4. Intentionality Das Ziel anvisieren

The way forward in living our lives better works best when we do it with full intentionality. Envisioning our best life possible and lying out a concrete plan to get there works much better than just mustering will power. Seeing us living our well-life vision can provide a motivational tipping point that pulls us towards practicing all of the day-after-day, mundane steps that make up a wellness lifestyle. We choose the healthier food option, or to get up and move not because we want to lose forty pounds, but because we want to live the kind of life we will have when we’ve lost those forty pounds!

Mind games? Yes, but better to engage in positive and purposeful mind games, than to slip into the negative mind games of self-deception and stuckness. Setting our intentions positively is a proven process that leads to success. Creating a well-life vision that motivates and then creating an actual Wellness Plan to get there gives us a road map for achieving the life we truly desire. These are the basic tools at the heart of all effective wellness coaching.

5. Pushing The Edge


Finally, pushing the edge means extending our efforts just a bit further than we thought we could at first. It means walking in the rain anyway, sacrificing an old pattern to adopt a healthier one, taking a step that is safe, but for us very bold.

The key here may be distinction. Life in our “comfort zone” may be living up to its name, but as one quote goes, “nothing grows there.” Think about most of what you’ve achieved in your lifetime and your reflections will show that at some point success required vacating your comfort zone. We want to move into what is for us a stretch. It may be doing 15 chest presses instead of our usual 12. It may be allowing us to dance until the band goes home! The challenge is distinguishing between a “stretch” and a “risk” or even a “danger”. Sometimes a well-considered risk pays off. The new person we met agrees to get together socially. Perhaps we get out on the dance floor and no one really stares at us after all.

The 1000 Pots Of Brown Rice Approach cautions patience. At middle-age, if you go from never running to pushing yourself to run mile after mile, day after day, in less than a week you will probably have the painful condition called shin splints, or some other injury. Jumping on a radical, unproven diet craze may upset your metabolism, digestion, or worse. You’ve gone beyond risk into the danger zone.

When we are firmly on our wellness journey and have both a well-life vision and intrinsic motivation working for us, we push through more barriers. Suddenly going out on a walk in foul weather becomes a mere exercise in selecting the appropriate clothing. We tolerate a growling stomach a while longer in order to cook a healthy meal instead of capitulating to the expediency of an unhealthy pre-packaged meal. We take the “risk” of rejection by trying out a new social group of some kind. We get more “comfortable” with “stretching”!

Dr. Michael Arloski
Dr. Michael Arloski

The Coach’s Takeaway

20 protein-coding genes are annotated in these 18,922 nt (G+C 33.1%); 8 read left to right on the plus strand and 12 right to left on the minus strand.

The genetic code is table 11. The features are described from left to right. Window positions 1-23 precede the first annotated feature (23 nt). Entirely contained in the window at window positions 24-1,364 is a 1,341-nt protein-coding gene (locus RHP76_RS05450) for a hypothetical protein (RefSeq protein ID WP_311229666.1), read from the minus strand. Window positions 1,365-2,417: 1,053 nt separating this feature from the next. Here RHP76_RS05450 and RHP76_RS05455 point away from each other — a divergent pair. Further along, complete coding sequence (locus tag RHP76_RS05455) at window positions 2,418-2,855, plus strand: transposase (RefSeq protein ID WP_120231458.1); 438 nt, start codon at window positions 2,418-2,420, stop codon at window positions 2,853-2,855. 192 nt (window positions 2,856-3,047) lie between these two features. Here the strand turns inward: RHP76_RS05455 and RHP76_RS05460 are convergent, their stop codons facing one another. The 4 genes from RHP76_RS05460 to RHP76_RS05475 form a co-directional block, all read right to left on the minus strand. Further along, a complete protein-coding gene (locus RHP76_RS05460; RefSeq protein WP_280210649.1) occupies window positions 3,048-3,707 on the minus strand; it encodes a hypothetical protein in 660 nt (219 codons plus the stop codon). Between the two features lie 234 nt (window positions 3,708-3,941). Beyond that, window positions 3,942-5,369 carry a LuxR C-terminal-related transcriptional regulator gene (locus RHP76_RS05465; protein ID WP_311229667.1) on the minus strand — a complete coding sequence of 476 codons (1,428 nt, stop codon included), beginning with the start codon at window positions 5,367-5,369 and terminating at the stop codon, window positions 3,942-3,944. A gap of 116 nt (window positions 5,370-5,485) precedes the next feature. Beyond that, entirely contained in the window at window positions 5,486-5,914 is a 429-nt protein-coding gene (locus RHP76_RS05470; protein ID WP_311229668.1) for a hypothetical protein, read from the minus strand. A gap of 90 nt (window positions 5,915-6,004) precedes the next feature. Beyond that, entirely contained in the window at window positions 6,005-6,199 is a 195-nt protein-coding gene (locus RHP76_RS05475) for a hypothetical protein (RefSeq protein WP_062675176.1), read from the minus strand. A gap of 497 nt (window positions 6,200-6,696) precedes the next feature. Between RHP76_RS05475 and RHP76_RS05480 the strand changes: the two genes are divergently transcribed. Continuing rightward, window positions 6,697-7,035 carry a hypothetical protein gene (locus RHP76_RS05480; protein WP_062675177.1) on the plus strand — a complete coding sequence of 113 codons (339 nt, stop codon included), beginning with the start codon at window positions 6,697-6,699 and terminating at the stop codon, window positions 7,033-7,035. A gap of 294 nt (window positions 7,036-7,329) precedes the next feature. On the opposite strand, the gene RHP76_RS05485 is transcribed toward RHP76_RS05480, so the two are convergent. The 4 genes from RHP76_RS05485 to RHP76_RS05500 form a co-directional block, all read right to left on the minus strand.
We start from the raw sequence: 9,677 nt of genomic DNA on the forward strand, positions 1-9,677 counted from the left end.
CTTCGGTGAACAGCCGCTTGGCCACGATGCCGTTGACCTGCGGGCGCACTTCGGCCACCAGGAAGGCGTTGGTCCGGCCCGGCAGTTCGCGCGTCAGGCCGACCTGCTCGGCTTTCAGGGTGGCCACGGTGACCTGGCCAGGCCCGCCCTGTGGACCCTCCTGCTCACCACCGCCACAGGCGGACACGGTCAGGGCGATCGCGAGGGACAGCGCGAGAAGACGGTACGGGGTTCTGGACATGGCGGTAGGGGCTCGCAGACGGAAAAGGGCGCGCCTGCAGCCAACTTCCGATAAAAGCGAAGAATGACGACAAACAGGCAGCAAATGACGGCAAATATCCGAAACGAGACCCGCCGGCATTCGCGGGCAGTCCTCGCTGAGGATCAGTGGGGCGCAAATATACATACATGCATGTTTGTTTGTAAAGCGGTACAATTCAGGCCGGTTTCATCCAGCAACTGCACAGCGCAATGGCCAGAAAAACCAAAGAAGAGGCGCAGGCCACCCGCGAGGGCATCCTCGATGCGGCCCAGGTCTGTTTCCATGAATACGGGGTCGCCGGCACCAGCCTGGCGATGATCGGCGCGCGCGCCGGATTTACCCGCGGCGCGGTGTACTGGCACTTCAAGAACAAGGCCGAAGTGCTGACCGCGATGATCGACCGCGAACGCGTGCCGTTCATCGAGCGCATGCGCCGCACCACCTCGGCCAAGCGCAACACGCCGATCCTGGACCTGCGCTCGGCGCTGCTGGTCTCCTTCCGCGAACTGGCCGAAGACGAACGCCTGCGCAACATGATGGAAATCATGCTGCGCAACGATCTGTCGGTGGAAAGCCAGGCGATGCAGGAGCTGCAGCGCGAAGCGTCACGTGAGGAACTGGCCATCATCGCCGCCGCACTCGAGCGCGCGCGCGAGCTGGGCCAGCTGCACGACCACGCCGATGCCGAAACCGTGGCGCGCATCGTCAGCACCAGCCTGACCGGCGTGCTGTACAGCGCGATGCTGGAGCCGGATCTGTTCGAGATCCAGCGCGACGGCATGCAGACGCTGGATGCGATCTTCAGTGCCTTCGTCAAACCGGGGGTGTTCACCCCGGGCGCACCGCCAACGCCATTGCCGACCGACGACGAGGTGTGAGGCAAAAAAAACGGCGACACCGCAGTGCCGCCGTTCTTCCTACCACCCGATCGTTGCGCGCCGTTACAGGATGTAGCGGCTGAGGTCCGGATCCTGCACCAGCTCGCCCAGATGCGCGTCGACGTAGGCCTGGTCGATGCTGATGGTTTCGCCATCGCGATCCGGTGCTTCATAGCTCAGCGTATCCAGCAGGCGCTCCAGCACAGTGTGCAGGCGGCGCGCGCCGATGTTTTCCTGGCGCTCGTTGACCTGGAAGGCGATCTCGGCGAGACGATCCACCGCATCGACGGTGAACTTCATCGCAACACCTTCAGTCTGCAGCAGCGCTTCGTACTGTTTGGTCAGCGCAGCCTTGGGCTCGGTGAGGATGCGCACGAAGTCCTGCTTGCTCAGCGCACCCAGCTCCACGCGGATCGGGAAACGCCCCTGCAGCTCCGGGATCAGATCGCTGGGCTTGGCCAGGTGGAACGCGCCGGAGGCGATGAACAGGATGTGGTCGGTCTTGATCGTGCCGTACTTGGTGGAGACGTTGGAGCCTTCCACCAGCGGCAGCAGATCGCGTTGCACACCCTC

In my next blog I’ll share what it takes to develop Mastery of Wellness Coaching, but for now let’s look at how the content above can help us coach our wellness clients more effectively.

1. Go for sustainability. To coach our clients towards lasting lifestyle improvement the changes have to be sustainable. Sustainability requires both motivation and access or ease of maintenance. Our client will be performing these healthy lifestyle behaviors for the rest of their entire life.
2. Motivation sustains. Embrace imperative, fear-based motivation for the value it brings, but coach towards the embrace of intrinsic motivation. Help your clients develop the skills of mindfulness around their wellness activities. For example, ask for them to describe in detail their experience of a recent walk. Where did they go? What did they see and notice? How did they feel through their senses – warmth of the sun, gentle wind on the face, etc.? Help them reconnect with the positive feelings of performing the wellness behavior. Coach for the co-creation of a Well-Life Vision that provides a motivational link between what they want the behaviors (day-to-day) to get there.
3. Move from the Imperative to the Volitional. Coaching’s client-centered approach helps people to realize that they are in charge of their own wellness. All the aspects of their Wellness Plan are of their own choosing. We are empowering individuals to achieve what they want for their lives. As we coach clients who are still stuck in the blame game, we need to ask them “How’s that working for you?” Helping them leave victimhood behind is a great step. As client’s begin their wellness journey because they feel they “should” (the imperative) we can support them in practicing their wellness activities and action steps that help them get to the point of better physical and emotional/psychological conditioning. Then they are more ready to experience the more positive, intrinsic rewards in the same activities that took so much effort before. Maximizing on that motivation makes the shift to the Volitional Wellness Mindset.